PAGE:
Estate planning can seem complicated so much so that we put it off. But put it off too much, and you might regret it. Here are some estate planning basics to get you started.
Make sure your accounts are titled correctly. If you’re married and don’t have any estate planning documents. The least you can do is own things jointly. This is what my Dad called a farmer’s will. Most of my family on my Dad’s side were farmers in Tecumseh Michigan. If you own things jointly, it goes to the spouse when you die.
Transfer on Death
Account titling is a simple and effective plan. But not everyone uses it. They own cars and checking and saving accounts individually. If this is the case, you can use a transfer on death (TOD) to move these accounts into your spouse’s or children’s names when you pass. You can even designate charities if you wish.
If you own IRAs, Roths, 401ks, or other investment accounts, make sure you have primary and contingent beneficiary information on file. Sometimes we open accounts open in a hurry with the best intentions of adding beneficiary information later but never get around to it. Make sure your accounts have beneficiaries on them and review them every couple years.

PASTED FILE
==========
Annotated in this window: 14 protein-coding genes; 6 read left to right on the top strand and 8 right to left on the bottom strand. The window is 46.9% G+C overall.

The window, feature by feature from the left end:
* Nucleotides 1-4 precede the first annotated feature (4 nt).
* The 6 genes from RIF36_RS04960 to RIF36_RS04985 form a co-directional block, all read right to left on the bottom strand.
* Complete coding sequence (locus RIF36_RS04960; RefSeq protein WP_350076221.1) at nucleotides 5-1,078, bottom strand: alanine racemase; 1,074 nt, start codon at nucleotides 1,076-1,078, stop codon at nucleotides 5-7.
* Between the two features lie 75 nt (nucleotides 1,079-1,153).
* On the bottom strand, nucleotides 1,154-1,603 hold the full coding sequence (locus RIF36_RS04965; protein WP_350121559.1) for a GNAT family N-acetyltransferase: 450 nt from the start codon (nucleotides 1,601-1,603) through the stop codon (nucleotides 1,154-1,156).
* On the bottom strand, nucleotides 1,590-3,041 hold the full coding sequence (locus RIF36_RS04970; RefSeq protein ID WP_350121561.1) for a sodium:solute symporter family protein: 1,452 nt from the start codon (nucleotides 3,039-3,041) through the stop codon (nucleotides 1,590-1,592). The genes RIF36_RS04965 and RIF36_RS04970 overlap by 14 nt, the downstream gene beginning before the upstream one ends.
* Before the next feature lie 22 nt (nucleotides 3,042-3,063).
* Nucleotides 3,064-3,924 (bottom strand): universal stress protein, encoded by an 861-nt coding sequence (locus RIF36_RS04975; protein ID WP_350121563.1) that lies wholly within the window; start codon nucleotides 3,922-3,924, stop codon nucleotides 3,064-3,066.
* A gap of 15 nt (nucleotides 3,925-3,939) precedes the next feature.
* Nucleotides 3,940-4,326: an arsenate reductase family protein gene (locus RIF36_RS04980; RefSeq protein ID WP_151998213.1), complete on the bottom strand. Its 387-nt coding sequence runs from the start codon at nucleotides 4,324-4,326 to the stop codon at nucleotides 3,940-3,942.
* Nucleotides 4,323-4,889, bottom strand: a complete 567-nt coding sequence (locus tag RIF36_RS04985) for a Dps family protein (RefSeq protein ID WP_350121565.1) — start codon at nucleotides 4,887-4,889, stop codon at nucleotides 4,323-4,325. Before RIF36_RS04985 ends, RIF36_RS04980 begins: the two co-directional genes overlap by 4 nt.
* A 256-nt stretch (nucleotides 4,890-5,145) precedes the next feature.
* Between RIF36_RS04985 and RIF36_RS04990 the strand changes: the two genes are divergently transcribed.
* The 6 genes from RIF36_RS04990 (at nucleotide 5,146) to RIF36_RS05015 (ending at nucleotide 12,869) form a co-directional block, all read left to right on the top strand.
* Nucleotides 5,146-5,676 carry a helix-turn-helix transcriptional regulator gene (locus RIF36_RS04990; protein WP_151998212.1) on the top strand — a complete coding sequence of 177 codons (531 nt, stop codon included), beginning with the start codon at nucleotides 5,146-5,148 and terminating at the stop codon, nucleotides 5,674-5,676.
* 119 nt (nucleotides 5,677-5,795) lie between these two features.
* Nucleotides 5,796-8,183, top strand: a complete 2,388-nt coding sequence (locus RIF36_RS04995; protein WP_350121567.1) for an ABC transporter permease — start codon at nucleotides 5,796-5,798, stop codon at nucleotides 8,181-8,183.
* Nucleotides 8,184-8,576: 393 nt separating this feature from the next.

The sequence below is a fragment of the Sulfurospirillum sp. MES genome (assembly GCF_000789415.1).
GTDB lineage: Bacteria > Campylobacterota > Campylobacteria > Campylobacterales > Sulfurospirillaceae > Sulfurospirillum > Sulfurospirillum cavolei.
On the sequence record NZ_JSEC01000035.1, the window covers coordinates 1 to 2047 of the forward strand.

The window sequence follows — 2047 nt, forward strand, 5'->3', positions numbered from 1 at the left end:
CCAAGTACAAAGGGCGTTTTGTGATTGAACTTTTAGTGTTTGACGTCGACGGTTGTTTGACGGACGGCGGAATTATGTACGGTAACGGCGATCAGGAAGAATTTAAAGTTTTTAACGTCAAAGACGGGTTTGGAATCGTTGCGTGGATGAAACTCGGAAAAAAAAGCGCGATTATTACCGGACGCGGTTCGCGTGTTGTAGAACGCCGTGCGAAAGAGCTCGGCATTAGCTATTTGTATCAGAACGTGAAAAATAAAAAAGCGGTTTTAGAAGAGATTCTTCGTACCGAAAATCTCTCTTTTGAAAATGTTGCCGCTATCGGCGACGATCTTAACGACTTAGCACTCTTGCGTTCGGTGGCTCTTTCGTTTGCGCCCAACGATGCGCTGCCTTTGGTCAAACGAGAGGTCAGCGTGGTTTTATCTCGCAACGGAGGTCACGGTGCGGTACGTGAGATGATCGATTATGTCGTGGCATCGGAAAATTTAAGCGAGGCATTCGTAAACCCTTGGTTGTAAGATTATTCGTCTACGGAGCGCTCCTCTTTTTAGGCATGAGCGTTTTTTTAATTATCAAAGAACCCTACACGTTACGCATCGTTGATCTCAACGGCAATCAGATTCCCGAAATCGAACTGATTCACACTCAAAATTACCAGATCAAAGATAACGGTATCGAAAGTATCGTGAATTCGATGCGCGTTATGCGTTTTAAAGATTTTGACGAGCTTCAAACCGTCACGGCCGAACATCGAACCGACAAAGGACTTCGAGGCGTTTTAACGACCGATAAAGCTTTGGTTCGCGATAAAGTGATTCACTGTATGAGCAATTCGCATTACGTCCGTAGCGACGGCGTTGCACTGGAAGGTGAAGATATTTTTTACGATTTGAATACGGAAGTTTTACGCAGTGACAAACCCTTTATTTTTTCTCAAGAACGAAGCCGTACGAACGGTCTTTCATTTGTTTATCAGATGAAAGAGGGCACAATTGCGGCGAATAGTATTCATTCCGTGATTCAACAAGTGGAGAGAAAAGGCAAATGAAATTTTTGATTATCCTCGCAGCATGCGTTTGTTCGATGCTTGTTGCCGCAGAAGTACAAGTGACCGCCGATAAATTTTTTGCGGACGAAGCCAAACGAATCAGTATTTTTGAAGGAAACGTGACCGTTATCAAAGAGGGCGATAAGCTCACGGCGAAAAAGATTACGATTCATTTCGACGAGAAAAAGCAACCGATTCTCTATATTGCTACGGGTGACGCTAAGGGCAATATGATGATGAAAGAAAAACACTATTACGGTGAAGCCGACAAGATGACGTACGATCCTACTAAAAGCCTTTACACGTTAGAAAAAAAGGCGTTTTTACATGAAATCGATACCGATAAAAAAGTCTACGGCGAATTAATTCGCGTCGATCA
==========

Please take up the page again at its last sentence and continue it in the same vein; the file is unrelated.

Estate Planning Documents
Eventually, everyone should have an estate plan. That includes having estate planning documents drafted. Here’s a list of documents you might consider:
- Power of Attorney (for finances)
- Healthcare Power of Attorney
- Living Will
- Patient Advocate
- Advanced Medical Directives
*A Trust gives you more control after you’ve passed. Depending on current laws, you might consider having a trust drafted.
Several things can go wrong if you neglect your estate plan. Many don’t require fancy estate planning documents. Simple things like setting up your accounts jointly or using a transfer on death form can accomplish a lot. Estate planning documents can make up the difference, especially for health. No matter what you do, learn the estate planning basics.